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  • Recommendations: Center for Contemporary Opera
    by InterstitialArts | March 16th, 2010 |
    CCO logo

    I recently attended a gala for the Center for Contemporary Opera, a small but valiant opera company which dedicates itself to presenting new, mostly American, opera in English, and was struck by the interstitiality of the evening, which offered tidbits from the company’s current season. Now if ever there was a genre with highly specified borders and devout artists and audiences guarding them, it is opera. In the popular mind, at least, opera is sung in German or Italian or French on grand stages like the Met to people dressed in tuxes and evening gowns peering through opera glasses. (Julia Roberts and Richard Gere in Pretty Woman come to mind.)

    Of course, it’s been a long time since that was the only kind of opera in town, and there have been a number of great American operas in the last 100 years, but the question of what is real opera, what is music theater, what is performance art, and what is all this other stuff, persists enough in the field so that when a small company like CCO defines itself, it is still obligated to explain that yes, it is offering that wildly innovative thing, contemporary opera in English.

    What struck me about the evening was how eclectic it was (and not even all in English, at that). They offered selections from four diverse works. Both Anaïs, by Susan Hurley, based on the diaries of Anaïs Nin, and The Secret Agent, by composer Michael Dellaira and librettist J.D. McClatchy, based on Conrad’s work, delved into the tragic emotional territory traditionally held by opera. But the excerpts from both works drew on a broad, flexible American musical language, and used singers with contemporary, fluid voices, and were not bound by expectation or idiom. The company also presented The Opium Song, a powerfully beautiful work written by American composer Eric Salzman to a French translation of lyrics by German writer Bertolt Brecht. Performed by master accordionist William Schimmel, it was a truly interstitial work, I think, in that it reflected and transcended so much music and social history.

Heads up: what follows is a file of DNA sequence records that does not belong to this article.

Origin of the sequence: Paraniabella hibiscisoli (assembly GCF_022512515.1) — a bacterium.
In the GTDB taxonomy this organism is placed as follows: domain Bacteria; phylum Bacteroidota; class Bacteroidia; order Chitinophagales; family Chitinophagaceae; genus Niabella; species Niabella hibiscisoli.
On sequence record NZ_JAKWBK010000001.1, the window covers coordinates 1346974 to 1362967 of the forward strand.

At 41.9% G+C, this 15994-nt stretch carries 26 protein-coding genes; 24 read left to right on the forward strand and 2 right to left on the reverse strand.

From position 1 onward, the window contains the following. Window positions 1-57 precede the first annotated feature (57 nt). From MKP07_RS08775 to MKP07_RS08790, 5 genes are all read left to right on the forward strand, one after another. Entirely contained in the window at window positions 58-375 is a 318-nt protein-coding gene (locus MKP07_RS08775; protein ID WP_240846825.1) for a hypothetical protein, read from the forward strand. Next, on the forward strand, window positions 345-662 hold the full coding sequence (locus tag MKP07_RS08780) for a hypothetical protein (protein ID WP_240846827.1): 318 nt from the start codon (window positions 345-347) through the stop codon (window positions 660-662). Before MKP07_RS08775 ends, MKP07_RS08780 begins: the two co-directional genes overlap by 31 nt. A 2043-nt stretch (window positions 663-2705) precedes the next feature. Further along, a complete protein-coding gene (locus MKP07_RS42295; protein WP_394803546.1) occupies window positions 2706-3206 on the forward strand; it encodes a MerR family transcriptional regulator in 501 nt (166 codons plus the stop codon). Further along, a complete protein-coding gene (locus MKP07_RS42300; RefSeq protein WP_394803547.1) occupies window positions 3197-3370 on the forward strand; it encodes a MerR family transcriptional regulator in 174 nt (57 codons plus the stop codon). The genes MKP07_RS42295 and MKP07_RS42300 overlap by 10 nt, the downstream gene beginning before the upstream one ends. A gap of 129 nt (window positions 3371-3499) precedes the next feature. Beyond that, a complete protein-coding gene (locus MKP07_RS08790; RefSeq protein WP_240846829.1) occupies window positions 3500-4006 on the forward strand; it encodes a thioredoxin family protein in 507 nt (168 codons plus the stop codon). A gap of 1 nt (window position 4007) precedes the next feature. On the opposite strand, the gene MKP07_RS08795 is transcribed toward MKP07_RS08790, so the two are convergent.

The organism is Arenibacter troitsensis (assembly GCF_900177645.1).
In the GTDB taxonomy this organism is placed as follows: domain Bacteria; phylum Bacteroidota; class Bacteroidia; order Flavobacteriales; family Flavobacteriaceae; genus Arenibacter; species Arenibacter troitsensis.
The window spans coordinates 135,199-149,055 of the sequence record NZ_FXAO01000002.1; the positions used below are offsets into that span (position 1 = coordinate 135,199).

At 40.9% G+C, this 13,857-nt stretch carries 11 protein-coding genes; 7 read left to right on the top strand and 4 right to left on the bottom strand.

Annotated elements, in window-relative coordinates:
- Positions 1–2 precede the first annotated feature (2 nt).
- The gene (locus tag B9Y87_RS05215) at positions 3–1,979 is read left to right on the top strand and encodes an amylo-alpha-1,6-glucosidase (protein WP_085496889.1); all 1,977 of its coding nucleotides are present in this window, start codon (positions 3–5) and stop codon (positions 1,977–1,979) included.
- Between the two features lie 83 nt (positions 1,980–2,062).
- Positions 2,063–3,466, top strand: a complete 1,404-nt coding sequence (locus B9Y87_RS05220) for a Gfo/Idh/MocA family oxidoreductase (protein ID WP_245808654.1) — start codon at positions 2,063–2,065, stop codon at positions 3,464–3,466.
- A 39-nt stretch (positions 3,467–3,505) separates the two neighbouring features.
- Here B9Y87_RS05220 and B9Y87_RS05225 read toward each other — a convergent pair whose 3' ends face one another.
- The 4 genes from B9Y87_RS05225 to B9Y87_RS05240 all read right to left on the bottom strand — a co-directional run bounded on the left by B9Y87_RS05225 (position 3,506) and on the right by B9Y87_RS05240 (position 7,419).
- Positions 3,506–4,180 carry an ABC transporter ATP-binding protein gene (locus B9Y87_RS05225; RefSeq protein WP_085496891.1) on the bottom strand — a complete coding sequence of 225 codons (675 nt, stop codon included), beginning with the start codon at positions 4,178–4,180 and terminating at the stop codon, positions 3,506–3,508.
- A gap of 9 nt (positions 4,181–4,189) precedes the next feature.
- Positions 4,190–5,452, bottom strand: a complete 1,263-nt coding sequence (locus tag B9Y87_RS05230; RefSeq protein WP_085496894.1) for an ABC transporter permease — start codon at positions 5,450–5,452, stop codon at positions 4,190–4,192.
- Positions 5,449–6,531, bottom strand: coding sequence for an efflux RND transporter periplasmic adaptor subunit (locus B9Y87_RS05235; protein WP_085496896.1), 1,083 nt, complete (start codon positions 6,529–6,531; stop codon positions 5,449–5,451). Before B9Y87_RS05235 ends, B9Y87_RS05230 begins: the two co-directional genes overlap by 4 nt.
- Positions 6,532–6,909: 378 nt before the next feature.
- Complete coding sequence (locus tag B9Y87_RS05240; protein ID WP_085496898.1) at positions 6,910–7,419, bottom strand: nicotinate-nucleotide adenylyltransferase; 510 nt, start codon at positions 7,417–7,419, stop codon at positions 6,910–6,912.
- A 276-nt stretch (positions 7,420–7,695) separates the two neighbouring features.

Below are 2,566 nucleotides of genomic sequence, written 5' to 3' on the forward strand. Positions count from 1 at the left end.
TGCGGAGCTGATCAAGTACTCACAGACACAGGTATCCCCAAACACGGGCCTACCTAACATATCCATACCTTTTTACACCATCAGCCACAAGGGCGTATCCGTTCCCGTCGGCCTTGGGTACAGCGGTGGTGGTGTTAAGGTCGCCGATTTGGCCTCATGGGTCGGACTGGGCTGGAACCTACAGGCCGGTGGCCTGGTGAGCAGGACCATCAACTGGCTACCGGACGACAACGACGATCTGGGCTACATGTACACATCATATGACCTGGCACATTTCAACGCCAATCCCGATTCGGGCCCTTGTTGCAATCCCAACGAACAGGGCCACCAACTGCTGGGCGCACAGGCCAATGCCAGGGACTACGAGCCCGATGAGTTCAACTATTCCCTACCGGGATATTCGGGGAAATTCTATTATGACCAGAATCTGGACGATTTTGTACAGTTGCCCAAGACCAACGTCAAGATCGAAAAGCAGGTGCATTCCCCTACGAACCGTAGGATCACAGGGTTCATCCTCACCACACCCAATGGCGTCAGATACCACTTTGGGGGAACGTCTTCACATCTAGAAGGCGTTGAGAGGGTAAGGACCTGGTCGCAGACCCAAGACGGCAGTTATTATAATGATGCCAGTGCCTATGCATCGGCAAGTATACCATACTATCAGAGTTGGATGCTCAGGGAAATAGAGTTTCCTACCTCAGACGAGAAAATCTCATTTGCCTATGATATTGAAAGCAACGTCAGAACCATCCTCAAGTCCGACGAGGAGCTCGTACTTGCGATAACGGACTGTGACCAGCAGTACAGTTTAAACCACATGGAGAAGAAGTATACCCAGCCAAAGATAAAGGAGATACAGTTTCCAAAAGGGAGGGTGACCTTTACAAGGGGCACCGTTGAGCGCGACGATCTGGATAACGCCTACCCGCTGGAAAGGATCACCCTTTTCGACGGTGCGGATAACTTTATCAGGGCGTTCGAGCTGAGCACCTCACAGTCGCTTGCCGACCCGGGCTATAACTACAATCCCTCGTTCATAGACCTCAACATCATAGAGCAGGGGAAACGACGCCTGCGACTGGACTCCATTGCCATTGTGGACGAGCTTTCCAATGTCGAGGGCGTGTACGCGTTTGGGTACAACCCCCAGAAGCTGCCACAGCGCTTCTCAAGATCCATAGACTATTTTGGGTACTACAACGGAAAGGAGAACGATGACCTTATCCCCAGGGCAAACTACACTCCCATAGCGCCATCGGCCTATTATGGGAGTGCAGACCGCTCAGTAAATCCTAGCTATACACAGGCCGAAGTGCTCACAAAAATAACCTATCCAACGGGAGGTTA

The evening ended with Review, a very short opera by librettist Patricia Marx (adapted from her own short New Yorker story) and composer Jeremy Beck, performed by the James Madison University Opera Theater. In the old days, battles might have raged as to whether it was opera or music theater; but as things seem to be moving on and people are finding other battlegrounds, it seems to me it was lively good fun, and unlike many operas I have seen, I found it much too short.

    Andrew Lloyd Webber is supposed to have said (and it may well be apocryphal) that the difference between opera and music theater is that when you are asking for a grant, it is opera, and when you show it to a producer, it’s music theater. But in an ideal world, it would interstitially be whatever it needed to be, on whatever stage served it best. It seemed like that night at CCO it was getting a little closer to that, and it was a very successful evening, even if nobody had opera glasses.

    Photos

    Anais

    Anais (Photo © Richard Marshall)
    Anais

    Anais (Photo – Richard Marshall)
    Review

    Review (Photo © Richard Marshall)
    Accord/Discord

    Accord/Discord (Photo © Richard Marshall)
    finish line

    One Response to “Recommendations: Center for Contemporary Opera”

    1. Jermar Inman Says:

      Enjoyed the article and quote from Webber. Refreshing that the artists are moving forward in that direction.

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